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1998 GMC Savana 2500 review: Our expert's take
Versus the competiton:
If the longest extended-wheelbase minivan just isn’t big enough, or if a front-wheel drive minivan just won’t do, there still are a few of the big ones left.
Ford makes the Club Wagon. Dodge has the Ram Van. And General Motors offers the Chevrolet Express and this week’s test vehicle, the GMC Savana.
In fact, they don’t come much bigger than the Savana. It has a giant 135-inch wheelbase, can haul up to 7,100 pounds of cargo and is as comfortable and well-behaved as your average full-size car.
In fact, the Savana’s size makes it very versatile. For instance:
— This is the ideal vehicle for soccer moms who have to transport the whole team — as well as all the equipment.
— This is the ideal vehicle for the business owner who needs to move people and cargo comfortably.
— This is the ideal vehicle for those who like to travel and prefer to stay with their vehicle. The Savana can be outfitted easily with custom equipment and turned into a mini-motorhome.
I logged 1,000 miles on the Savana in one day on a trip from Baltimore to Orlando, and I can tell you that this is a great vehicle for driving across the country.
GMC offers the Savana with a choice of five engines, ranging from a 200-horsepower, 4.3-liter V-6 to a 195-horsepower, 6.5-liter turbodiesel.
Our test van came with GM’s 245-horsepower, 5.7-liter, gasoline V-8 engine and four-speed automatic transmission. I found that this drivetrain provides excellent all-around performance in the city and on the highway.
Acceleration at all speeds is strong and quick. Even under heavy loads, the engine runs smoothly and quietly.
The more economical V-6 probably would be best for drivers who use the van mostly in the city. Any of the gas-powered V-8s would be good for combined city and highway driving because additional horsepower aids acceleration. And the turbodiesel would be the best engine for drivers who use the Savana for long-distance driving. The 31-gallon tank and more than 20 mpg would allow the diesel Savana to go more than 600 miles between fill-ups.
Savana’s long wheelbase and 6,000-pound weight make for a very smooth and stable ride.
On the way down Interstate 95, where traffic moves at about 75 mph in most places, the Savana was steady as a rock. Even passing tractor-trailer trucks didn’t generate enough turbulence to make the Savana flinch.
The power-steering system is light and responsive. But the van has a 45-foot turning radius, so you can forget about any sharp turns. You also may encounter some difficulty with U-turns and angling for a space at the local Wal-Mart.
The front disc/rear drum brakes are excellent. The anti-lock system kicks in smoothly and stops the Savana without fuss.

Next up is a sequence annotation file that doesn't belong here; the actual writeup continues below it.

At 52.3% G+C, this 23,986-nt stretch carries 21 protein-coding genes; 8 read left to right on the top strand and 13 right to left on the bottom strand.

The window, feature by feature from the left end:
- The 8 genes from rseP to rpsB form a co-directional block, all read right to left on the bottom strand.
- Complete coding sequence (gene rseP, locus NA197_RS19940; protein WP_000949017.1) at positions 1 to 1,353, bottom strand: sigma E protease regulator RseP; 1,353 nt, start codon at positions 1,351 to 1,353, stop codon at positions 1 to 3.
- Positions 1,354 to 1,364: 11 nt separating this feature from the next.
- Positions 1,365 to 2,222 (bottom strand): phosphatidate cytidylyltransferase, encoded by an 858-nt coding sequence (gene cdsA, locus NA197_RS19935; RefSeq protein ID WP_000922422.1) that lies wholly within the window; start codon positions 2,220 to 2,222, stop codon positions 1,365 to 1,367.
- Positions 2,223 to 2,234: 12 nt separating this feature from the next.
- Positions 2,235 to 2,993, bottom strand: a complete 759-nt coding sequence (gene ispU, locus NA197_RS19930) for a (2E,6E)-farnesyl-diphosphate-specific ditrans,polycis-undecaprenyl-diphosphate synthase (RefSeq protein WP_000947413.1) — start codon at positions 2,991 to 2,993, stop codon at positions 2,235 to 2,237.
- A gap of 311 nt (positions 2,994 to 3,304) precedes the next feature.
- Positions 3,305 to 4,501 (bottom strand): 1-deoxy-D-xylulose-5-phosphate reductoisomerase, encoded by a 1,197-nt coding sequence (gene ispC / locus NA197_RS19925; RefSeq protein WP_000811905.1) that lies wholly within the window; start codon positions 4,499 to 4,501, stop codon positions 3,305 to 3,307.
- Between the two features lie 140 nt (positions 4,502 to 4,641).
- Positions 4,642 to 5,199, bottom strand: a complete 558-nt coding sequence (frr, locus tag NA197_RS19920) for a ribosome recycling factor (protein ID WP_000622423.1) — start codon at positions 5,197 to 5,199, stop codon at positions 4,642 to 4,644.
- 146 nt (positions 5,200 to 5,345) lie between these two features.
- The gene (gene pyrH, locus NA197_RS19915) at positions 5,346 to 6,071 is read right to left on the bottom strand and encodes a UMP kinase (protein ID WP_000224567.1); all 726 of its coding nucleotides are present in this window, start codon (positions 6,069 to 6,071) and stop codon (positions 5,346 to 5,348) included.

FIT AND FINISH
When you spend nearly 15 straight hours behind the wheel of the same vehicle, you get a crash course in its weak points.
The Savana doesn’t have many.
It would be nice if the air condi tioner blew stronger. One more notch on the dial to make the fan turn faster is all it needs. The inside is so cavernous that it takes a powerful fan to move air around in there.
Because of the design of the two rear doors, there’s a fairly large blind spot in the center of your line of sight out the rear. If GMC engineers could reduce the size of the door frames, rear vision would be much better.
Other than that, there’s a lot to like about the Savana. It is much like a small Winnebago — well-equipped and easy to drive.
The front bucket seats offer excellent lower back support. The cloth upholstery is durable and attractive. The fold-down arm rest makes cruising long distances about as easy as leaning back in an easy chair.
All the controls are an arm’s length away, so it is easy to adjust the radio or air conditioner or set the cruise control without taking your eyes off the road for more than a second or two.
Getting in and out is generally easy, although some shorte r drivers may find it a bit awkward climbing into the seat. There’s no such problem in the rear, where a sliding side door allows rear passengers to get in and out easily.
Nice touches include the two cup holders and a storage bin in the center of the dash and the roof-mounted controls for the rear air-conditioning system. Vents in the roof blow cold air down on the two rows of seats.
Those seats, by the way, can be removed, making the Savana into a cargo van big enough to swallow couches, motorcycles and other very large items.
Our test van ran perfectly and had no flaws that I detected. If you need a very large vehicle but don’t want to drive a pickup truck, the Savana deserves serious consideration.
1998 GMC SavanaBase price: $22,825Safety: Dual air bags, anti-lock brakes and daytime running lightsPrice as tested: $29,332EPA rating: 14 mpg city/18 mpg highwayIncentives: 1,000
Truett’s tip: The Savana is an excellent people and cargo mover. It can seat up to 15 people and carry as much as a pickup truck. The big van is smooth, quiet and reasonably quick.
- Maximum age/mileage
5 model years or newer/up to 75,000 miles
- Basic warranty terms
12 months/12,000 miles bumper-to-bumper original warranty, then may continue to 6 years/100,000 miles limited (depending on variables)
- Powertrain6 years/100,000 milesView all cpo program details
- Dealer certification required
- 172-point inspection
- Roadside assistance
Have questions about warranties or CPO programs?
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